With the Jays in Oakland, Laura Armstrong of the Toronto Star takes the opportunity to remind us all of the glorious, inexplicable, incredible time that Billy Beane actually traded Josh Donaldson to the Toronto Blue Jays. Hot damn!
Evan Davis of Fan Rag has a piece with a title that’s probably exactly what his pitch to his editor was: What’s the Deal With Justin Smoak? Money quote: “It’s hard to imagine he will regress all that much. His approach is so vastly improved that good contact will inevitably follow. A hitter with extremely high contact rates in the strike zone, paired with low strikeout rates and high power rates, can usually sustain his success. Can he keep it up? Smoak may be getting unorthodox results, thanks to all those funky hits, but all signs point to yes. Who knew that the next Edwin Encarnacion was sitting in the Blue Jay dugout this whole time?” I CAN LIVE WITH THAT!
According to a piece from Michelle McQuigge of the Canadian Press (here via the Globe and Mail), “Ontario’s human rights tribunal is considering hearing a complaint that seeks to bar [Cleveland’s major league baseball franchise] from being able to use their team name or wear specific logos at major league baseball games played in Toronto.” Would be cool if Chief Wahoo was banned, but I’m not holding my breath.
“Depending on the outcome,” says the title of Scott Stinson’s piece on the subject for Postmedia (and, here, via the Toronto Sun), “Chief Wahoo case could be watershed moment in sports.” He’s not wrong, and Scott seems to think there’s a chance that I’m wrong and that the tribunal actually does end up ruling against the Clevelands. More importantly, though: Oh man, this piece ran in the Toronto Sun??? Some of their readers must have been choking on their own rage reading it! LOL
The great Jay Jaffe of Sports Illustrated looks at five new or non-traditional rivalries that have become must-watch events in the baseball world. Naturally, the Jays-Rangers rivalry is among them. Just be prepared for the piss smell when those Rangers come to town!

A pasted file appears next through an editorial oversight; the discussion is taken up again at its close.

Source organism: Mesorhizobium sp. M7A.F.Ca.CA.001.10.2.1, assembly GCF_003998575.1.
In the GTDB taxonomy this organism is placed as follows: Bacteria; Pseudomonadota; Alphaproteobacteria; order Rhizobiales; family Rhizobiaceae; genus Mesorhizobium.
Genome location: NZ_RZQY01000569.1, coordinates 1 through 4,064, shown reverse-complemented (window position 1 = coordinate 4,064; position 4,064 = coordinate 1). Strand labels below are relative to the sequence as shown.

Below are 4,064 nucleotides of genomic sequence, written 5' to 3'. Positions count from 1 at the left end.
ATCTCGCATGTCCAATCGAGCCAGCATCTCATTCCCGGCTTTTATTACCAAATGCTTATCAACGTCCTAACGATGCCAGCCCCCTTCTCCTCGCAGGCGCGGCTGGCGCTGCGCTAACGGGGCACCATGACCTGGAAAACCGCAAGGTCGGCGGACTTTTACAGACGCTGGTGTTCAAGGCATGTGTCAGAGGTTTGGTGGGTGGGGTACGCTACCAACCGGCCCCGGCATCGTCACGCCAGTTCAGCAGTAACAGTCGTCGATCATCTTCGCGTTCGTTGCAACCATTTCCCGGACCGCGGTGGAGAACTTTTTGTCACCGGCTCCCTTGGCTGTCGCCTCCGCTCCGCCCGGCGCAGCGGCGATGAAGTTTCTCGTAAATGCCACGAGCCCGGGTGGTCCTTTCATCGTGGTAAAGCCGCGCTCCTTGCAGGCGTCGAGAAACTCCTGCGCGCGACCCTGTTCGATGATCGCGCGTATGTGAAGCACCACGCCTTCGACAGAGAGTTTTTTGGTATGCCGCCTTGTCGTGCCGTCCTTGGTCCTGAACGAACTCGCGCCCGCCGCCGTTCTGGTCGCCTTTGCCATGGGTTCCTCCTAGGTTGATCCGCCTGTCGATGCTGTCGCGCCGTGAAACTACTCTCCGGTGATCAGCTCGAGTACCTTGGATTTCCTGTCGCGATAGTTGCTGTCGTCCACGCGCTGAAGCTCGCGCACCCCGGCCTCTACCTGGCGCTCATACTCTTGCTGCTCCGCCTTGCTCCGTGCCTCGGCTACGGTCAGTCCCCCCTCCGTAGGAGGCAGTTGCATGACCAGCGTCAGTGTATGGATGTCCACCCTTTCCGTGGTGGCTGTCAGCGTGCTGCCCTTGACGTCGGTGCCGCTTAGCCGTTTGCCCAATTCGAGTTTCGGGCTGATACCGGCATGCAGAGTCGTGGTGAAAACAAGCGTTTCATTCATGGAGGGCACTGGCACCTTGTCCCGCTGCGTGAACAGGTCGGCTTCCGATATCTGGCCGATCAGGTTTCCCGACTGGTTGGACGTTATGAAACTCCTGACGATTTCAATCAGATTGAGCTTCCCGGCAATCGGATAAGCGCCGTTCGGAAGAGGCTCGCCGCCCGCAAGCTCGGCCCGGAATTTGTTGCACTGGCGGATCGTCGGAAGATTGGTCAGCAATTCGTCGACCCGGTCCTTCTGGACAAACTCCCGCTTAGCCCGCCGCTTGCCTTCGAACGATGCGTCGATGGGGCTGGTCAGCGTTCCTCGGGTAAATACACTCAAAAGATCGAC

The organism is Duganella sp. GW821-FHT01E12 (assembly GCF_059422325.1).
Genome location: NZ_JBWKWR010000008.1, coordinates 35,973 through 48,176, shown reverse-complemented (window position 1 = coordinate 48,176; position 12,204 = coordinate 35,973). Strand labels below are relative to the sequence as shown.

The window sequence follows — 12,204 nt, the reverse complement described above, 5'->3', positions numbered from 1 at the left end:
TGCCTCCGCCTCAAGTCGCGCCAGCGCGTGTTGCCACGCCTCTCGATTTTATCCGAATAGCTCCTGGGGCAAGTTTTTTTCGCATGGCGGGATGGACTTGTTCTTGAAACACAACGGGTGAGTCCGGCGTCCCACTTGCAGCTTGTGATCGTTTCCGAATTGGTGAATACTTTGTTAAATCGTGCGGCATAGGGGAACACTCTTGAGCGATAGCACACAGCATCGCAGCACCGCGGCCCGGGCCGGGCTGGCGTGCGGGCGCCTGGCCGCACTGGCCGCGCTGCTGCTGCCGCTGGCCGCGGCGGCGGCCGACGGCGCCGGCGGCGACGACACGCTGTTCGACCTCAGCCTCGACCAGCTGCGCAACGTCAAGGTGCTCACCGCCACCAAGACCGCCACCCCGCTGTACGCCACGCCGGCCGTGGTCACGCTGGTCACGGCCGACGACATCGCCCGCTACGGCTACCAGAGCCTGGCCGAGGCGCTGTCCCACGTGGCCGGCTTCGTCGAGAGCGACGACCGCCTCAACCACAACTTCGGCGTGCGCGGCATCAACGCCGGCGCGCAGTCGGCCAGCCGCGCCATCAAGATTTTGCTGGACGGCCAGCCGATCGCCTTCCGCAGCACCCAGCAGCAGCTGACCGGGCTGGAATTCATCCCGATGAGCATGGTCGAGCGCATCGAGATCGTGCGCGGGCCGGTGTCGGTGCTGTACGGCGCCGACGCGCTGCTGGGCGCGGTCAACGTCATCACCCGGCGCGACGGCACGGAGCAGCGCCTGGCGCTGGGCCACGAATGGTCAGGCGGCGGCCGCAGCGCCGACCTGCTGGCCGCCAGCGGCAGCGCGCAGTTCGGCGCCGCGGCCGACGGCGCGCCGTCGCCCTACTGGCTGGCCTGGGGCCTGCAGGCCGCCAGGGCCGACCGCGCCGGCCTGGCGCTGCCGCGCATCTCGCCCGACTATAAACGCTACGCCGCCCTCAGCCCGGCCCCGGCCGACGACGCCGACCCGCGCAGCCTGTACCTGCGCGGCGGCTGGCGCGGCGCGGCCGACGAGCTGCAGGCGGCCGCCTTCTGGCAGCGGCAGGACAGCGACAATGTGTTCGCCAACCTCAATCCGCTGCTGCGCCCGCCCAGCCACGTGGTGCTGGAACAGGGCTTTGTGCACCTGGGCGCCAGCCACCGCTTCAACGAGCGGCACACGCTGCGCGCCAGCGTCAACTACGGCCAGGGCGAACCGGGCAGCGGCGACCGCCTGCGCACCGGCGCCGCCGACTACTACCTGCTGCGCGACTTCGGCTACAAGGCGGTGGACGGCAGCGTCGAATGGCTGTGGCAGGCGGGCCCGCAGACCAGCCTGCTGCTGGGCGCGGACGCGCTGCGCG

Great stuff from Ryan Di Francesco over at Jays Droppings, as he takes a Blue Jays and pop culture-related look back at June 5th, 1989 — the night of the first ever Jays game at what was then called the SkyDome (and, y’know, is still called SkyDome by the weirdly insistent).
Fascinating stuff from R.J. Anderson of insufferable autoplay video clearinghouse CBS Sports, as he looks at Statcast, and why not everybody is quite as enamored with it as it seems on the surface. The money quote comes from Rob Arthur of FiveThirtyEight (who is also a “statistical consultant” for the Blue Jays), who explains, “It is incredibly powerful, when it works and is released to the public. The trouble is that it doesn’t always work, and often isn’t released to the public.” Hmmmm.
Speaking of Rob, at FiveThirtyEight he looks at Ryan Howard’s now-over career, and how it was killed by the shift.
Lastly, awesome news from the dudes at Cespedes Family BBQ, as they’ve mothballed their site and have started doing their thing full time for MLB.com. Sometimes good shit really does manage to find its way to having an audience. There’s hope!